51. 51. Motivation Convex Optimization SOS Flutter Suppression Gain Scheduling PWS Conclusion Polynomial Controller smaller control inputs
  52. 52. Motivation Convex Optimization SOS Flutter Suppression Gain Scheduling PWS Conclusion Polynomial Controller Divergence: the effect of actuator saturation maximum admissible flap angles: 15 deg
  53. 53. Motivation Convex Optimization SOS Flutter Suppression Gain Scheduling PWS Conclusion Polynomial Controller Future work: To construct a nonlinear model of Q400 To design a nonlinear controller in order to enlarge the region of convergence in the presence of input saturation
  54. 54. Motivation Convex Optimization SOS Flutter Suppression Gain Scheduling PWS Conclusion Gain Scheduling Design an autopilot to: minimize steady state tracking error maximize robustness to wind gust subject to varying flight conditions For controller design, consider the following issues: Theory of Linear Systems is very rich in terms of analysis and synthesis methods and computational tools. Real world systems, however, are usually nonlinear. What can be done to extend the good properties of linear systems theory to nonlinear systems?
  55. 55. Motivation Convex Optimization SOS Flutter Suppression Gain Scheduling PWS Conclusion Gain Scheduling Gain scheduling is an attempt to address this issue Divide and conquer Approximating nonlinear systems by a combination of local linear systems Designing local linear controllers and combining them Started in 1960s, very popular in a variety of fields from aerospace to process control Problem: proof of stability! Problem: By switching between two stable linear system, you can create an unstable system.
  56. 56. Motivation Convex Optimization SOS Flutter Suppression Gain Scheduling PWS Conclusion Piecewise Smooth Systems The dynamics of a piecewise smooth smooth (PWS) is defined as: ˙x = fi(x), x ∈ ℛi where x ∈ 𝒳 is the state vector. A subset of the state space 𝒳 is partitioned into M regions, ℛi, i = 1, . . . , M such that: ∪M i=1 ¯ℛi = 𝒳, ℛi ∩ ℛj = ∅, i ̸= j where ¯ℛi denotes the closure of ℛi.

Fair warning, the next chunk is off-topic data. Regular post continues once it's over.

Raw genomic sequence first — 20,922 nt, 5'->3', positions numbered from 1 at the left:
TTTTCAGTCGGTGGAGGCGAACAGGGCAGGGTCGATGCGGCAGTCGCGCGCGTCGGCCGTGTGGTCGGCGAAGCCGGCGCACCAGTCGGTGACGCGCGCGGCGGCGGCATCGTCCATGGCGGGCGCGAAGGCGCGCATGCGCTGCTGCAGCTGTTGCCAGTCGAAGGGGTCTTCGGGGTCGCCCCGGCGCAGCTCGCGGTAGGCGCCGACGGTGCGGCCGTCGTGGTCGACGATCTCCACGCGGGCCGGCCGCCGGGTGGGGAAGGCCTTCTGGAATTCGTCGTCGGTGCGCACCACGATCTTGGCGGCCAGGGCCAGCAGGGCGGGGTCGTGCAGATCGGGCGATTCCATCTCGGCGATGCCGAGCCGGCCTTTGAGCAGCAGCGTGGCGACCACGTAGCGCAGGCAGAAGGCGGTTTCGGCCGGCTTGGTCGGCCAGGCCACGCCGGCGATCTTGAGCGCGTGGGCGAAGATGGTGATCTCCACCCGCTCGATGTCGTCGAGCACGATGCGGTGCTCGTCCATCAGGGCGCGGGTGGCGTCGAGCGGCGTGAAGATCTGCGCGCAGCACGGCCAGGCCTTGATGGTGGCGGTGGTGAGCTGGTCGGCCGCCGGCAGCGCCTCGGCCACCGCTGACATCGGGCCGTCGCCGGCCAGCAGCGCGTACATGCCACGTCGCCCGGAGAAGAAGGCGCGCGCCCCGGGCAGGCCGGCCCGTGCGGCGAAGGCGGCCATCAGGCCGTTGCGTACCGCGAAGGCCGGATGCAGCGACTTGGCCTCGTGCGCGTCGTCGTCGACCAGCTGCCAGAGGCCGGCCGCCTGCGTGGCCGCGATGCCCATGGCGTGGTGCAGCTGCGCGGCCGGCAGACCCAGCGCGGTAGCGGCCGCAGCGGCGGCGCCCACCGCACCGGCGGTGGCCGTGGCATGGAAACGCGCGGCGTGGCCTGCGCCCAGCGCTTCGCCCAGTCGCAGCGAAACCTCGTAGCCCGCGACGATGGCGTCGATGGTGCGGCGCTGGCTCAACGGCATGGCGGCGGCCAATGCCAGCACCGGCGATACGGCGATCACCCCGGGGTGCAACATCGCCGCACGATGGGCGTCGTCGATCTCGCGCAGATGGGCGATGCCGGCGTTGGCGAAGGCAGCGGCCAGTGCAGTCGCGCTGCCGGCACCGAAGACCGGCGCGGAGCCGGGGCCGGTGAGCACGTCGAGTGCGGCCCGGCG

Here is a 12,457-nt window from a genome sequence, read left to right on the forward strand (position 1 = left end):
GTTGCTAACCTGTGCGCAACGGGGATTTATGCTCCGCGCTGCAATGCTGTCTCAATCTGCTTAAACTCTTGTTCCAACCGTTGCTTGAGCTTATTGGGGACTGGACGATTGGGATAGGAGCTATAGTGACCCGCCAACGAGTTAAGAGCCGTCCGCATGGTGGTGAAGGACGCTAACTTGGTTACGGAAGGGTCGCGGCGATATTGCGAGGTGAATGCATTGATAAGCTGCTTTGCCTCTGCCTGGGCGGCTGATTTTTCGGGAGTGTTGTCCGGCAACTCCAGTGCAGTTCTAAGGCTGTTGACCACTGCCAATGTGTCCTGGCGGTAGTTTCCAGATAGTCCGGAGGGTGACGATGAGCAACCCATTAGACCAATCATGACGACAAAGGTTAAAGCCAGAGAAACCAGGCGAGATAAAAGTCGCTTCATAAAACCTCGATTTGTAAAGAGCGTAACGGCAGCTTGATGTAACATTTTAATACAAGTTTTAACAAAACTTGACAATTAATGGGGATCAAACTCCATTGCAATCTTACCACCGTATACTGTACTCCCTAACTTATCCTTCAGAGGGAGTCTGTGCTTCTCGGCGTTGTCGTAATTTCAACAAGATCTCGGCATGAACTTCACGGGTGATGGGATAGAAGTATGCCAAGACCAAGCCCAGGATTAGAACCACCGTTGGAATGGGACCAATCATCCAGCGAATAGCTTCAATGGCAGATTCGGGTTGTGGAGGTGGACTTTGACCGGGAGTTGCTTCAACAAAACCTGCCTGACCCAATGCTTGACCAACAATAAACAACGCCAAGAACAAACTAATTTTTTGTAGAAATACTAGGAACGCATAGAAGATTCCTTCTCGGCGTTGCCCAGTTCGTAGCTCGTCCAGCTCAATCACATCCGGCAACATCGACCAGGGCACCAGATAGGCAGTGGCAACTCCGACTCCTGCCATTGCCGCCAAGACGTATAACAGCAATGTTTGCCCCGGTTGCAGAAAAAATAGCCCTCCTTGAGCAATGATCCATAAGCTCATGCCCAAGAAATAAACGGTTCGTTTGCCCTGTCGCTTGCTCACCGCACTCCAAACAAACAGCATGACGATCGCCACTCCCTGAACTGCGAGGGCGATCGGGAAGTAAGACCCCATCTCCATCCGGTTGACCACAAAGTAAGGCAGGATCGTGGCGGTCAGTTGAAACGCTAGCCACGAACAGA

57. 57. Motivation Convex Optimization SOS Flutter Suppression Gain Scheduling PWS Conclusion Conclusion Sum of squares, conservative but much more tractable than nonnegativity Many applications in control theory Try your problem!
  58. 58. Motivation Convex Optimization SOS Flutter Suppression Gain Scheduling PWS Conclusion References I [cvxbook] Convex optimmization, Stephen Boyd and Lieven Vandenberghe, http://www.stanford.edu/~boyd/cvxbook [Parrilo] Certificates, convex optimization, and their applications, Pablo A. Parrilo, Swiss Federal Institute of Technology Zurich, http: //www.mat.univie.ac.at/~neum/glopt/mss/Par04.pdf [Prajna] Nonlinear control synthesis by sum of squares optimization: a Lyapunov-based approach, Stephen Prajna et al, the 5th Asian Control Conference, 2004 [sostools] SOSTOOLS: control applications and new developments, Stephen Prajna et al, IEEE Conference on Computer Aided Control Systems Design, 2004
  59. 59. Motivation Convex Optimization SOS Flutter Suppression Gain Scheduling PWS Conclusion References II [soscvx] A convex polynomial that is not sos-convex, Amir Ali Ahmadi and Pablo A. Parrilo, http://arxiv.org/pdf/0903.1287.pdf [yalmip] YALMIP, A Toolbox for Modeling and Optimization in MATLAB, J. Löfberg. In Proceedings of the CACSD Conference, Taipei, Taiwan, 2004, http://users.isy.se/johanl/yalmip [sos] Pre- and post-processing sum-of-squares programs in practice. J. Löfberg. IEEE Transactions on Automatic Control, 54(5):1007-1011, 2009. [dual] Dualize it: software for automatic primal and dual conversions of conic programs. J. Löfberg. Optimization Methods and Software, 24:313 - 325, 2009.
  60. 60. Motivation Convex Optimization SOS Flutter Suppression Gain Scheduling PWS Conclusion References III [sedumi] SeDuMi, a MATLAB toolbox for optimization over symmetric cones, http://sedumi.ie.lehigh.edu [flutter96] Modeling the benchmark active control technology windtunnel model for application to flutter suppression, M. R. Waszak, AIAA 96 - 3437, http://www.mathworks.com/ matlabcentral/fileexchange/3938 [flutter98] Stability and control of a structurally nonlinear aeroelastic system, Jeonghwan Ko and Thomas W. Strganacy, Journal of Guidance, Control, and Dynamics, 21 , 718-725. [flutter07] Nonlinear control design of an airfoil with active flutter suppression in the presence of disturbance, S. Afkhami and H. Alighanbari, IET Control Theory Appl., vol. 1 , 1638-1649.